28. Stay clean with a trash bag
When you're out in the wilderness or in the garden, trash bags and plastic bags can serve as practical protective clothing.
For example, if you have to slaughter an animal to get food or help someone who is injured and bleeding, trash bags can be a real lifesaver.
You can use a large trash bag as an apron by cutting holes for your head and arms and then tying it around your body. This will protect your clothing from dirt, blood, and other fluids.
Smaller plastic bags are great for makeshift gloves. Just slip them over your hands, and you're ready to get to work without coming into contact with unpleasant substances.
29. Washing clothes in trash bags
If you're out and about and need to wash clothes quickly, you can use a trash bag as a provisional washing machine.
Simply pack your dirty clothes in the bag, add warm water and soap. Shake the bag vigorously so that the soapy water can clean the textiles.
Then drain the dirty water, add clean water, and shake again to rinse the clothes. Voilà - your clothes are fresh and clean!
30. Fixing leaks in an emergency
If you encounter a leaky roof or container in the wilderness or even at home, trash bags can serve as a quick emergency solution.
Cut open the garbage bag, so it unfolds into a large piece of plastic film. Use it to cover the leaky spot to prevent water from entering.
Secure the garbage bag with duct tape, ropes, or stones, so it doesn't slip. Of course, this is only a temporary solution, but it will give you time to arrange for a permanent repair or to get help.
31. Build a raft
Imagine you are in the wilderness and need to cross a river or lake, but there are no boats or bridges in sight.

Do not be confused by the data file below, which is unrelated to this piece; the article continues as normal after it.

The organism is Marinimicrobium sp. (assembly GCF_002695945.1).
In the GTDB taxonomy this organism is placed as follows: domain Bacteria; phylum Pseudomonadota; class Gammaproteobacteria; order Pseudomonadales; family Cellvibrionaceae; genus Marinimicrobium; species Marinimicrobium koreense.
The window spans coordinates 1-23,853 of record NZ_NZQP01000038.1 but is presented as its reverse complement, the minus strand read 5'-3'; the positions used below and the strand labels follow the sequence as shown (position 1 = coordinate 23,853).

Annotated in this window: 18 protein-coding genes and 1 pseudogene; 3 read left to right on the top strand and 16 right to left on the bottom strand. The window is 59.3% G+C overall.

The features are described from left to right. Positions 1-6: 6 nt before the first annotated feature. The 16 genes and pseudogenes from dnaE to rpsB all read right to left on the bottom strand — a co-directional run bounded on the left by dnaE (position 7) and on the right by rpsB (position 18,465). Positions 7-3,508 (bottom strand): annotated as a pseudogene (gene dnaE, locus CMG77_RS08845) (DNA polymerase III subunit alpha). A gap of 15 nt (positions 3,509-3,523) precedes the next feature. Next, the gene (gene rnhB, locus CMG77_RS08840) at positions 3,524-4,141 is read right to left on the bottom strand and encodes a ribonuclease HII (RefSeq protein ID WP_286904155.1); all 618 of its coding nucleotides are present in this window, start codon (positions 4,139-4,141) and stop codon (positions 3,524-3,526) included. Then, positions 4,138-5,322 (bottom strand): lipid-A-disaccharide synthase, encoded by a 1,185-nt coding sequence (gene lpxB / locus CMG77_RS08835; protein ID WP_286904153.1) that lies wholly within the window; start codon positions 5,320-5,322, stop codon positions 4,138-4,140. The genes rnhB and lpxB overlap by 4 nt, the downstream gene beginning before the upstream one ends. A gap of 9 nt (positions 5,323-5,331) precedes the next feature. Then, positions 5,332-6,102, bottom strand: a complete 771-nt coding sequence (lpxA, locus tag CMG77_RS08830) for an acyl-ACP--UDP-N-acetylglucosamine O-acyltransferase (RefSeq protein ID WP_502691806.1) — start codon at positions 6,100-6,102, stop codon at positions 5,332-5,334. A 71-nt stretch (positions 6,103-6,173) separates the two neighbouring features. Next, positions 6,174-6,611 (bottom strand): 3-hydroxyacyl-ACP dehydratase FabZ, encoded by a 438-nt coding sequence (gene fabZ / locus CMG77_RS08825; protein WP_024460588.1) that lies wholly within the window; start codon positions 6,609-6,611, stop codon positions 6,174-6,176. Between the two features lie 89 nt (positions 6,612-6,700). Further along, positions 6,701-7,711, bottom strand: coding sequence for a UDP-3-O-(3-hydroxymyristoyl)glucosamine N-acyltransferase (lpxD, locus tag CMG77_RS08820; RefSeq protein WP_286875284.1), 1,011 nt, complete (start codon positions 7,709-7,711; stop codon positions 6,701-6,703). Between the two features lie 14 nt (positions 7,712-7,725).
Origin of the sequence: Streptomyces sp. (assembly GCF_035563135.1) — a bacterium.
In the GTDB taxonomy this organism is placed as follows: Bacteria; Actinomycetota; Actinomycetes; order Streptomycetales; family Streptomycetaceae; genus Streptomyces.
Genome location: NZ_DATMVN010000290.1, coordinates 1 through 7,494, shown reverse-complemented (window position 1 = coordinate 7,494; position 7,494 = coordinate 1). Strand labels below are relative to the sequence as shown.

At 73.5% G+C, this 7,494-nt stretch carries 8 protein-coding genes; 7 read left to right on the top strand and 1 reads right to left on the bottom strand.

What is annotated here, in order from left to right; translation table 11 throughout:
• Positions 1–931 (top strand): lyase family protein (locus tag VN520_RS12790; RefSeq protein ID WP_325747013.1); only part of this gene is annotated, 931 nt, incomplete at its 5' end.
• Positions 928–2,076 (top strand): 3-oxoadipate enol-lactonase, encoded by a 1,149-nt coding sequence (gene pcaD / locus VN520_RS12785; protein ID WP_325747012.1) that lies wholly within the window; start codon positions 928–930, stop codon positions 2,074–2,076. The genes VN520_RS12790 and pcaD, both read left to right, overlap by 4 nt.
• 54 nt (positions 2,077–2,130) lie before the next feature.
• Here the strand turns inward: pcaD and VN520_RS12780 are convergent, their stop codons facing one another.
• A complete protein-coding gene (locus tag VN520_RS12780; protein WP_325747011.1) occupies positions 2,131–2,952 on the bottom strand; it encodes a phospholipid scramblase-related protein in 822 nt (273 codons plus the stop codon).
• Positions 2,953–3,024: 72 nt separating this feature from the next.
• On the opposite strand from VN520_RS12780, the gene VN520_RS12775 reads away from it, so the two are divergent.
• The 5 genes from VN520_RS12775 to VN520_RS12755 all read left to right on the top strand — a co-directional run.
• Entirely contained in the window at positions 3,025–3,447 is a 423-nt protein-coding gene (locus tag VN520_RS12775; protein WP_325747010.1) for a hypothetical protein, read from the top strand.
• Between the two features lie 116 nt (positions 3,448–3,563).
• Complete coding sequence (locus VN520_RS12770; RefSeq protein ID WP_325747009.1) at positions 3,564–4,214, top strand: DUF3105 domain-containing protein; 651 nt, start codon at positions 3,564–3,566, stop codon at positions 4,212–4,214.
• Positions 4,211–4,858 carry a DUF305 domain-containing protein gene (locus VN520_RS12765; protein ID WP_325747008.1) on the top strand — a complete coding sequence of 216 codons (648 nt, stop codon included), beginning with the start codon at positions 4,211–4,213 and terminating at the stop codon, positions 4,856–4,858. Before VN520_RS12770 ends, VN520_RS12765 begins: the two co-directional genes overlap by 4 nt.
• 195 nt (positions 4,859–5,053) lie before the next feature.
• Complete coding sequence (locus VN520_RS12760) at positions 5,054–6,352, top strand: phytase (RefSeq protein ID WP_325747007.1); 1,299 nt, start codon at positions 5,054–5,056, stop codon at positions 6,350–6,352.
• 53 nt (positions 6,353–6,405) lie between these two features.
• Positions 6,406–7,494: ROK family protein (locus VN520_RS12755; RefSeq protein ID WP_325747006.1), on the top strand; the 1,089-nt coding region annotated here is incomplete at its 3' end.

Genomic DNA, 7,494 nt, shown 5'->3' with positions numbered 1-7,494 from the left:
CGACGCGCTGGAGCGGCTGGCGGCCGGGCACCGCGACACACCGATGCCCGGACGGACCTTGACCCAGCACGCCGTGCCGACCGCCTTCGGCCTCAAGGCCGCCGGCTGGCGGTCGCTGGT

No problem, with a few simple materials you can create an improvised raft from branches, ropes and inflated garbage bags.
To build your raft, first collect some sturdy and straight branches to use as a base. Tie the branches together with rope or string to create a stable platform.
Next, take several garbage bags and inflate them to use as flotation devices. You can do this by filling the bag with air and then sealing the top tightly.
Distribute the inflated garbage bags evenly beneath the platform and secure them with rope or string to prevent them from slipping.
Your homemade raft should now be able to transport at least one person. Remember that this is a temporary solution and may not be suitable for long distances or rough waters.
To see exactly how this raft is built, watch the corresponding video.
32. Catching fish with garbage bags
In the wilderness, the ability to quickly and effectively obtain food can be crucial for survival.
A creative way to catch fish is to craft a makeshift net from a garbage bag.
Poke many holes in a garbage bag to build a makeshift net.
Once your makeshift net is ready, go to a river, preferably at a spot where you have observed fish.
Stand in the middle of the river with your garbage bag net in front of you while slowly walking against the current.
The fish swimming downstream should get caught in the net, allowing you to easily catch them and use them as a source of food.
Remember that this method may not always be successful and requires practice, but it is an easy way to make the most of available resources.
My conclusion: A garbage bag is incredibly useful!
Do you see how useful garbage bags and plastic bags can be in the wilderness?
So, the next time you go on an adventure in the woods, don't forget to pack these unassuming helpers.
My tip: Pack garbage bags in your bug-out bag, your car, your survival backpack, and your prepper pantry.
They could save your life or at least make your time in nature more enjoyable!
And now, to you! Do you know of any other use cases?